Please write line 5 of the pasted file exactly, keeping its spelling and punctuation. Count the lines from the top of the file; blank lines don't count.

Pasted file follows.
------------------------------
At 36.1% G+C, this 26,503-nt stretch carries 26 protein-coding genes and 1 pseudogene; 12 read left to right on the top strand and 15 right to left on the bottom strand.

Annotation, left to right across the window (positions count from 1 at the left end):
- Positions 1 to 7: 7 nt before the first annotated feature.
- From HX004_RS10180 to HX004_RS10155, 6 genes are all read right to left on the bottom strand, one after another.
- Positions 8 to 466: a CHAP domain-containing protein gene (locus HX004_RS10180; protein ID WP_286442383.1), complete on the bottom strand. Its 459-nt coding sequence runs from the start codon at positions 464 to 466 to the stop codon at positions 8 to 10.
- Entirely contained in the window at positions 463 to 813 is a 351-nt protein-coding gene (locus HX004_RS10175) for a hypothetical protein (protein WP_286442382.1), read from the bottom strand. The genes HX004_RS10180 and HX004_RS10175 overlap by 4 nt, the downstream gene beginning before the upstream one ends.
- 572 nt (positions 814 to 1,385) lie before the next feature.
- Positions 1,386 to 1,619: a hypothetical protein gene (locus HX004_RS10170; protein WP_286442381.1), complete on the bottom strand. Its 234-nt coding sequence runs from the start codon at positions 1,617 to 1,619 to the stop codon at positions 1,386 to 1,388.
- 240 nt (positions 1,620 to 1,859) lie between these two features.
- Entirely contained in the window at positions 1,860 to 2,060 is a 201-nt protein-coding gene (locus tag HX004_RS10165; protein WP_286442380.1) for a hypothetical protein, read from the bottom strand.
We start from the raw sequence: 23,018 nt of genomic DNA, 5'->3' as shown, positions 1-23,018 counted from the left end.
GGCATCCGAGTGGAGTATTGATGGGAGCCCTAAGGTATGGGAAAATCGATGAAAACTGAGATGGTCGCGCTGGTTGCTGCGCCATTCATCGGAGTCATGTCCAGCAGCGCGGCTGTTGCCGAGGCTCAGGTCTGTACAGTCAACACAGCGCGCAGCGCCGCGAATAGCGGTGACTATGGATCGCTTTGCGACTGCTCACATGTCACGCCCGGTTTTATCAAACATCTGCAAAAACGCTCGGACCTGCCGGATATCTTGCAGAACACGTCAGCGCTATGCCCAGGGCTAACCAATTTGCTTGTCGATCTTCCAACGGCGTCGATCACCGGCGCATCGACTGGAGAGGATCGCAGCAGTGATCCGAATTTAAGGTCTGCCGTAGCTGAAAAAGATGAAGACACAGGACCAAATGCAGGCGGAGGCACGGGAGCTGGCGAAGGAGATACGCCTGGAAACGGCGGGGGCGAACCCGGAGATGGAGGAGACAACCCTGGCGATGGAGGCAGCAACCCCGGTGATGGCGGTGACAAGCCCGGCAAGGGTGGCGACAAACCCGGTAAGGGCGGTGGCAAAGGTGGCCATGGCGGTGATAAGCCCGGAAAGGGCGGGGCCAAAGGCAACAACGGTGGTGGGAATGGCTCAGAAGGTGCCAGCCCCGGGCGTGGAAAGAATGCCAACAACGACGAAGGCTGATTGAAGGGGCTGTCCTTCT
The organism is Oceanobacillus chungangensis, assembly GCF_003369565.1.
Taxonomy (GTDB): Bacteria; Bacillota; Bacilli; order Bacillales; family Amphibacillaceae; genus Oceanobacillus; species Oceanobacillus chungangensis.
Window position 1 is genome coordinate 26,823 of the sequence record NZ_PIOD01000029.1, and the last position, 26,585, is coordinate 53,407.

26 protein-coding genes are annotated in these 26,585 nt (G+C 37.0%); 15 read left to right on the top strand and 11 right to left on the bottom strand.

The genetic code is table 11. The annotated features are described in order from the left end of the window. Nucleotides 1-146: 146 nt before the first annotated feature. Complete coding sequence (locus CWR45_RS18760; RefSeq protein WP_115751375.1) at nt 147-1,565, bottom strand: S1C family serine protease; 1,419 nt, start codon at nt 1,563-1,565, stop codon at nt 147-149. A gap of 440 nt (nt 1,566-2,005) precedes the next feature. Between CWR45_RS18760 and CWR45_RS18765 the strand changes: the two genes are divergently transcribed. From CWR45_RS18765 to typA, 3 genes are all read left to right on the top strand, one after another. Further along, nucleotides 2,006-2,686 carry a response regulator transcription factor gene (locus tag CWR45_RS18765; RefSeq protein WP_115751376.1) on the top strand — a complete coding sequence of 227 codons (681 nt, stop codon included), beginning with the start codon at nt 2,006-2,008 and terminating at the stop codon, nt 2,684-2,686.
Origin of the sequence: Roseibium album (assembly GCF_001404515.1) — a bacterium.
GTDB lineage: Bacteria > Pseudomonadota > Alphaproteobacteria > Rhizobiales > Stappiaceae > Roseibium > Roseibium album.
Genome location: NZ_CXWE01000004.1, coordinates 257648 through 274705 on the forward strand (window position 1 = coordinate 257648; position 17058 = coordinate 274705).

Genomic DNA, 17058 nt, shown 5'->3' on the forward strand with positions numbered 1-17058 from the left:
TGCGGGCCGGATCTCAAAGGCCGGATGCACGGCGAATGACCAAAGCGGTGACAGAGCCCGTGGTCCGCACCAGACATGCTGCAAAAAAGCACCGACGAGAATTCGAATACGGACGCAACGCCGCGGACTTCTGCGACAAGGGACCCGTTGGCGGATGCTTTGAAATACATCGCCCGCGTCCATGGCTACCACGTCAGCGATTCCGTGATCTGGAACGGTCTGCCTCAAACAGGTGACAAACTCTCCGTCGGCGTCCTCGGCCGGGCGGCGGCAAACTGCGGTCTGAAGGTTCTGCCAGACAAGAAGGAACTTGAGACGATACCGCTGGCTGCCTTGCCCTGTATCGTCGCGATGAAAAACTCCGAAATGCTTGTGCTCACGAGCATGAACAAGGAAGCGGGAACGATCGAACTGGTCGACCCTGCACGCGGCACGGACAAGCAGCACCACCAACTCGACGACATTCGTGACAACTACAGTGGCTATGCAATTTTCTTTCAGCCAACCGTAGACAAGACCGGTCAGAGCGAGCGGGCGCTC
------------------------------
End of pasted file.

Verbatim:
- Positions 8 to 466: a CHAP domain-containing protein gene (locus HX004_RS10180; protein ID WP_286442383.1), complete on the bottom strand. Its 459-nt coding sequence runs from the start codon at positions 464 to 466 to the stop codon at positions 8 to 10.